by Jason Joy
Kisatchie National Forest is located in seven parishes
in north and central Louisiana. Unlike most of its counterparts,
it is not contained in a single unit, but in eight separate geographical
areas collectively totaling over 600,000 acres. Kisatchie encompasses
a wide variety of terrain and wildlife habitats which provide a myriad
of recreational opportunities. From the avid hunter or fisherman
in search of world-class game to the casual birdwatcher hoping to catch
a glimpse of the rare red-cockaded woodpecker, Kisatchie lives up to
Louisiana's reputation as The Sportsman's Paradise.
The Kisatchie Forest consists of the piney hills and
hardwood bottoms of elevations ranging from 80 to 400 feet. Some
of the more rugged hills are actually rather steep and rocky.
The diversity of Kisatchie is observed through a pleasant mix of dense
forest, meadows, scattered clearings and occasional rock outcroppings
which are traversed by numerous bayous and streams. Four lakes and many
smaller ponds and sloughs are also featured.
The forest is ideal for families wishing to experience
a tremendous variety of outdoor activities which, in addition to hunting
and fishing, include camping, picnicking, swimming, boating, hiking,
horseback riding, off-highway vehicle use, nature study, sightseeing
and road & mountain bicycle riding. Over 40 developed recreation
sites are open to the public.
Kisatchie National Forest has over 150 miles of official
trails, many of which can be explored on horseback. These are
developed and maintained by the USDA Forest Service to provide people
of all ages the opportunity to experience the natural beauty of a thriving
ecosystem. Of these 24 individual trails ranging from ½
mile to 19 miles, two, the Wild Azalea and Sugar Cane, are recognized
as National Recreation Trails because of their outstanding scenic qualities.
For those wishing to observe the Kisatchie from another
vantage point, the Forest is traversed by over 130 miles of creeks and
bayous that have been designated Scenic and Natural Streams. Water
Trails like Saline Bayou, a National Wild and Scenic River, provide
visitors the opportunity to canoe along these pristine waterways.
The Kisatchie National Forest was established June 10,
1930. This came about in large part through the efforts of naturalist
Caroline Dormon who had witnessed the depletion of Louisiana's lush
forests and ecosystem at the hands of lumber companies. Once the
virgin countryside had been cut no efforts were made at reforestation.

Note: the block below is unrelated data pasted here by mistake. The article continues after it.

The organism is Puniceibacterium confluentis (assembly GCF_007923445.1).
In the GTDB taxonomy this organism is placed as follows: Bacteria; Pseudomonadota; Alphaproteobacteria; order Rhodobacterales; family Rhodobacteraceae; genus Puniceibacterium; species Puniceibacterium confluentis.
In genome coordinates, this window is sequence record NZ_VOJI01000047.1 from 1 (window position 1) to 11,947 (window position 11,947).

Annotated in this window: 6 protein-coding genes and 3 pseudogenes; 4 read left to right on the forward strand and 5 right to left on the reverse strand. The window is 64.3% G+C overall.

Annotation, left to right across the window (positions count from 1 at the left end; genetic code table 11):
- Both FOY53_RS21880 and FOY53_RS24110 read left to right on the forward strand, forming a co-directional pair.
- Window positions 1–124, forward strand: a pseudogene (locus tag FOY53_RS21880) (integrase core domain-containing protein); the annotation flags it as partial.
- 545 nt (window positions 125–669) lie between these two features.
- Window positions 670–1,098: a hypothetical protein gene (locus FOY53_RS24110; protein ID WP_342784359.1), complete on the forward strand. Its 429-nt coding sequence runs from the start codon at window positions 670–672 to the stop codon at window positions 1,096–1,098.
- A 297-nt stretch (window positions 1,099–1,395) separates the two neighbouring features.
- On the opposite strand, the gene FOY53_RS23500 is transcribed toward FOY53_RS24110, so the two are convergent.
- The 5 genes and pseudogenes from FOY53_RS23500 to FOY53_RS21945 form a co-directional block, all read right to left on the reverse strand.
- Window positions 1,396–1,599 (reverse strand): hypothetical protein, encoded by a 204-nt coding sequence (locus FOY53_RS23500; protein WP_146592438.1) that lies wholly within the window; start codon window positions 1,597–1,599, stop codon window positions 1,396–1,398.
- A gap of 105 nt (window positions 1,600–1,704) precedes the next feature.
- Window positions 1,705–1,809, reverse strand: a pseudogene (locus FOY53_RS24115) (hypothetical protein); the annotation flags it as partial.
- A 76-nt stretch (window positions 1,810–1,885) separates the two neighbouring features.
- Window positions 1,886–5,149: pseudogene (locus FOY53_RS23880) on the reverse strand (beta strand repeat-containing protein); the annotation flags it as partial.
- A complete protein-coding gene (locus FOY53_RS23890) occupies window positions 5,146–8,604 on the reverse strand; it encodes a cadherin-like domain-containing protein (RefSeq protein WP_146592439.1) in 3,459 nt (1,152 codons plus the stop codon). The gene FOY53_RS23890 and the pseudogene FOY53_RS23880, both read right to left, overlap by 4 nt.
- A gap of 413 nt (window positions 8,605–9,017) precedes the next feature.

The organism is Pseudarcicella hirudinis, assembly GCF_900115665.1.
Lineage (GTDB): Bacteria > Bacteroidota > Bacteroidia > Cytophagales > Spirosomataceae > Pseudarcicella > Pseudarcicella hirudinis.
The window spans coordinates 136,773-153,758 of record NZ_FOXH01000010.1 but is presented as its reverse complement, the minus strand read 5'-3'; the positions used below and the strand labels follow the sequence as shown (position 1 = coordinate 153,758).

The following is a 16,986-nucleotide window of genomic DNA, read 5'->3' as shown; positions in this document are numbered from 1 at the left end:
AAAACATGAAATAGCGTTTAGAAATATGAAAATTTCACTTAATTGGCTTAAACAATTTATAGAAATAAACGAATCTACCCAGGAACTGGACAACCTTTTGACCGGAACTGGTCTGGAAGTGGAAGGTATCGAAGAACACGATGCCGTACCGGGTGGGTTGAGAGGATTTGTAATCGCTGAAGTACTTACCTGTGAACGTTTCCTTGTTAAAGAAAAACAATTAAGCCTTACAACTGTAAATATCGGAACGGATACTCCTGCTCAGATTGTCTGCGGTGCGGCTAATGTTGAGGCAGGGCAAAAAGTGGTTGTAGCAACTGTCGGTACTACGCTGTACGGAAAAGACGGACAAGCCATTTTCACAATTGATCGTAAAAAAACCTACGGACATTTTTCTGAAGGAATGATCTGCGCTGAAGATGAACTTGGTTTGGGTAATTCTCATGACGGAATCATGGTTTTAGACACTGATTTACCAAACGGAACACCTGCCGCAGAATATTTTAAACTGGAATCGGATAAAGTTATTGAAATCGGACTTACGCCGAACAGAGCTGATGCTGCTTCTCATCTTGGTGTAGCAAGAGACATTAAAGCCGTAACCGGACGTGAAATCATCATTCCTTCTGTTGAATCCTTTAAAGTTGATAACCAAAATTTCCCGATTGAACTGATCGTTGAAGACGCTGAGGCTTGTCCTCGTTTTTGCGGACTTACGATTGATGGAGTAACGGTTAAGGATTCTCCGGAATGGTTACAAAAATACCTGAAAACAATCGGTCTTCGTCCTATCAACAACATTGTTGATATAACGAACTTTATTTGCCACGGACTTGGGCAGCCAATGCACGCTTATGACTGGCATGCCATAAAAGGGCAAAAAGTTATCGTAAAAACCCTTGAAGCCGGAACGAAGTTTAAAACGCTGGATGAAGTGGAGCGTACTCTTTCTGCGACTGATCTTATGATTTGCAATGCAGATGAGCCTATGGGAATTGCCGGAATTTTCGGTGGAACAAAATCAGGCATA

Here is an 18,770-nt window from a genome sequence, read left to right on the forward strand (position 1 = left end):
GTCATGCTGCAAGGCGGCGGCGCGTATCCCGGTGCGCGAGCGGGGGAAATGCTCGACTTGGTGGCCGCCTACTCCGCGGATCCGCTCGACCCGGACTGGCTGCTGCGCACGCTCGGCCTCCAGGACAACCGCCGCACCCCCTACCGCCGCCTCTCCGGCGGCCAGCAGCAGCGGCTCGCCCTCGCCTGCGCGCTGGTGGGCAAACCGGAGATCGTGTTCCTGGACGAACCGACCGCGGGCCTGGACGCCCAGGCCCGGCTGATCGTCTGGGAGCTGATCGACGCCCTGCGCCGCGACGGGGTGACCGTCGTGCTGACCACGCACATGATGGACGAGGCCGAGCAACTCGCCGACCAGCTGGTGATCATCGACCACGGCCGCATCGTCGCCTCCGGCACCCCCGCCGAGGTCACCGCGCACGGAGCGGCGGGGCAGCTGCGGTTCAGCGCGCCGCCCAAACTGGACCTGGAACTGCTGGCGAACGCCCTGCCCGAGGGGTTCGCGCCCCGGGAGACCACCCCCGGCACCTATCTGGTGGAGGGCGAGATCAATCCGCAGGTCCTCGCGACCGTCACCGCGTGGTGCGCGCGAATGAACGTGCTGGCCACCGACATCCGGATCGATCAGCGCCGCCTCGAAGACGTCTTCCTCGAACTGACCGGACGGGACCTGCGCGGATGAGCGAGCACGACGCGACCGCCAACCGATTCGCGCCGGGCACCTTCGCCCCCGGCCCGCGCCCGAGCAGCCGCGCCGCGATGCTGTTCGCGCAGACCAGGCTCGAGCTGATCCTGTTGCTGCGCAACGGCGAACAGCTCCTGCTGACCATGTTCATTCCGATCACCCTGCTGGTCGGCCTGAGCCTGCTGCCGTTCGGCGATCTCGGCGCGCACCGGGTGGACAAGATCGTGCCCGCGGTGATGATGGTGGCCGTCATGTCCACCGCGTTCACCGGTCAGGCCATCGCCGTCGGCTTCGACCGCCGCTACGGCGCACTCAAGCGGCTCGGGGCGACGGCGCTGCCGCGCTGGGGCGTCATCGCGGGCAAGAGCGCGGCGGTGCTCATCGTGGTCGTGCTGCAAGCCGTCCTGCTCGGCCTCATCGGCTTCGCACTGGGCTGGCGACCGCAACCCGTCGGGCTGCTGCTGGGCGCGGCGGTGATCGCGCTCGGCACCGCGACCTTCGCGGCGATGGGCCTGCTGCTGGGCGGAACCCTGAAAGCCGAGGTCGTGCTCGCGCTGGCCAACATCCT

The formation of the Kisatchie was a response to the prevailing "cut
and run" attitude of the timber industry around the turn of the
century. President Franklin D. Roosevelt's conservation and emergency
work programs benefited this new National Forest. The Civilian
Conservation Corps (CCC) and other New Deal programs like the WPA helped
the Kisatchie grow in every way. Lands which were now useless
to big lumber companies were purchased at an accelerated rate by the
federal government and turned over to the Kisatchie. Ironically,
many of the men who worked to restore the land to its natural beauty
during the depression once earned their livelihood in the Louisiana
timber industry. By 1940 the forest had grown from 75,000 acres
in 1932 to over half a million.
The Kisatchie National Forest filled a vital role in America's
victory in World War II. Here virtually every Army leader who
would become famous during the war participated in the Louisiana Manuvers
of 1940. Dwight Eisenhower, Omar Bradley and George Patton all
learned important lessons during the huge exercise and put the experience
to good use in North Africa, Italy and Europe. The legacy of the
Louisiana Maneuvers endures. About 20 percent of the forest is
still used by the military and Fort Polk, home of the Joint Readiness
Training Center, was formed early in 1941 on lands of the forest's Vernon
The Kisatchie is a thriving National Forest which has
been restored to its original beauty under the USDA Forest Service which
is responsible for its management. The expertise of the Service
and the continued improvement of the area make the Kisatchie a must
see if you are traveling through the area and is ample proof supporting
the State of Louisiana's claim that it is truly a Sportsman's Paradise.